Early this morning the European Space Agency(ESA) launched their 3rd Automated Transfer Vehicle(ATV-3) from a pad in Kourou, French Guiana. The ATV-3 is nicknamed “Edoardo Amaldi” after the famed Italian physicist and spaceflight pioneer who is credited with helping to create the European Space Agency.
The European ATVs, which are considered the most complex spacecraft ever built in europe, are part of an international fleet of disposable robot cargo ships that are used to transport hardware and critical supplies to the space station. Russia’s unmanned Progress ships and Japan’s H-2 Transfer Vehicles (HTVs) also regularly ferry cargo to the orbiting outpost. The cargo ships then remain attached to the complex for up to six months before they are packed with garbage and deliberately sent to burn up during atmospheric re-entry.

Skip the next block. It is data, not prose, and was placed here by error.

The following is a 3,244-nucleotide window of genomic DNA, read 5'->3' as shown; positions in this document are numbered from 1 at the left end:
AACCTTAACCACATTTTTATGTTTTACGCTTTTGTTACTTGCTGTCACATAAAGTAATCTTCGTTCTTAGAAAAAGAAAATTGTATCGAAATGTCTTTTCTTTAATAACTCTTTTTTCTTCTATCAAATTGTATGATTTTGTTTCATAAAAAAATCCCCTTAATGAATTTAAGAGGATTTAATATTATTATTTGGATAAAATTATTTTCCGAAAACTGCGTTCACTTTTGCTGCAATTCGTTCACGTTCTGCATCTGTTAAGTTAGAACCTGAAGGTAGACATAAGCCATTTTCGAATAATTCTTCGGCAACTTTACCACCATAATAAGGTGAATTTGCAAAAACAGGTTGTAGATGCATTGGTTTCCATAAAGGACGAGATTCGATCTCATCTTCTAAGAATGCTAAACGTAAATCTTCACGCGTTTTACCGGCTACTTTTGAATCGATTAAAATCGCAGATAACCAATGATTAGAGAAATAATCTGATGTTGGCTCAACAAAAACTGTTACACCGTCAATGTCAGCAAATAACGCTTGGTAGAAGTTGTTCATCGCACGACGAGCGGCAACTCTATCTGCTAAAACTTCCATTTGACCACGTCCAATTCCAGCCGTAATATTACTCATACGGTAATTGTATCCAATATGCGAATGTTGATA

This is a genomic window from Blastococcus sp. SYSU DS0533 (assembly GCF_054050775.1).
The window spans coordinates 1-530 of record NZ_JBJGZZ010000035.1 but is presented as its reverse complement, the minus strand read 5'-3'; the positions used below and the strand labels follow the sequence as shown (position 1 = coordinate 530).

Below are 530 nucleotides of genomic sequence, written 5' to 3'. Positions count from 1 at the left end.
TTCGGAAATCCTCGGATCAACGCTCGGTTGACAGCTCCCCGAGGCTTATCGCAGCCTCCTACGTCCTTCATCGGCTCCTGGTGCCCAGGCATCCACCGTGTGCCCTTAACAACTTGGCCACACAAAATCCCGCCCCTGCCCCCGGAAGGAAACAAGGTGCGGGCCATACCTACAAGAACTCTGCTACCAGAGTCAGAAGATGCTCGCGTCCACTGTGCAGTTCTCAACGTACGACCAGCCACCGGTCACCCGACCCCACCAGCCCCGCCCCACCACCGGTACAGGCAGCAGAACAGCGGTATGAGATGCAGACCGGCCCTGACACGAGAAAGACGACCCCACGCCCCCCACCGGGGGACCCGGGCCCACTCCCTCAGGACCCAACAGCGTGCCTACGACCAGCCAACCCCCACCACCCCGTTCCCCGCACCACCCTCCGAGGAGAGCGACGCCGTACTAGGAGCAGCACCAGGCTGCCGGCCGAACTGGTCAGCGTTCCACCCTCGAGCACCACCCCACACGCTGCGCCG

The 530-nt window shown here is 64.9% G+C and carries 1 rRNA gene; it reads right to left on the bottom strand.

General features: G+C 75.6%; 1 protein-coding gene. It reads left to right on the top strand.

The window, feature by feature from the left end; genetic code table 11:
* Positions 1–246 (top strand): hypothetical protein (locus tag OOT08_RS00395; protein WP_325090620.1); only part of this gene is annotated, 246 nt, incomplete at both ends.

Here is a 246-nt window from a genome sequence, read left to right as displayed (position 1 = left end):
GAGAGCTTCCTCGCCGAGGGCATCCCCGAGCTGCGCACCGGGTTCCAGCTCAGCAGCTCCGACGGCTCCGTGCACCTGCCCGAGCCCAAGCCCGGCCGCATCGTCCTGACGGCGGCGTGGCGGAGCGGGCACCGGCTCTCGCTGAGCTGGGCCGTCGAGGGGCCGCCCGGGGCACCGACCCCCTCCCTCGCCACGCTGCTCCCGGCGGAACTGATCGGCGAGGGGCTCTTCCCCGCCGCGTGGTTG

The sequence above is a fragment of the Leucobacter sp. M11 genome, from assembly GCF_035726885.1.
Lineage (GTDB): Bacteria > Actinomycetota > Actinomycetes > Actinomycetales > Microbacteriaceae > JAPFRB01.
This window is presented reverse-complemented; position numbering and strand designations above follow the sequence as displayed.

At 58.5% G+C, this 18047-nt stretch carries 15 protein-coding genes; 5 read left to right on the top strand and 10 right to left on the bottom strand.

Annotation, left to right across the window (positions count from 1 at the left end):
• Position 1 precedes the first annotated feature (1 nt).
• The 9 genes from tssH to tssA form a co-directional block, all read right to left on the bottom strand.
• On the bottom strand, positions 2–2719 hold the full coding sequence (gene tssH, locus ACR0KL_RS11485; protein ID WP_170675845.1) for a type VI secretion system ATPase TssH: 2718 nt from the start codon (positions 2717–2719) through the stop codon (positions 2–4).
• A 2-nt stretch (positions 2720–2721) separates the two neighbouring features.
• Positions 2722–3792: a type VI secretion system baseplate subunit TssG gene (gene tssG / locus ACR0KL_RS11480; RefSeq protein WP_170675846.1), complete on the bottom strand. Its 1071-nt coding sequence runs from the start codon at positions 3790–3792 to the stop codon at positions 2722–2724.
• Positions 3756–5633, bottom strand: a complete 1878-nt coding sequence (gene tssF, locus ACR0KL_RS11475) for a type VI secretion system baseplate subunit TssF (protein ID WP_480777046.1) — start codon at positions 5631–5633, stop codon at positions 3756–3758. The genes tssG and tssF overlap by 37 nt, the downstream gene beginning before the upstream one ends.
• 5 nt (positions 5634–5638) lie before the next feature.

“We are proud that ESA is providing the most sophisticated vehicle servicing the Space Station,” said Thomas Reiter, ESA’s Director of Human Spaceflight and Operations. “Based on the capabilities and knowhow that ESA and European industry developed in the context of the ATV programme, we have now the opportunity to further evolve this technology. This will open up a wide range of opportunities for us to contribute to future ventures in space exploration.”
The spacecraft is 35 feet long and 14.7 feet wide – large enough to fit a double-decker bus inside. Europe’s disposable ATVs are designed to automatically dock to the Zvezda module on the Russian portion of the International Space Station.
Things between the ESA and NASA have deteriorated in the recent past due to budget cuts at Cape Canaveral.
Check out these great pictures via the ESA: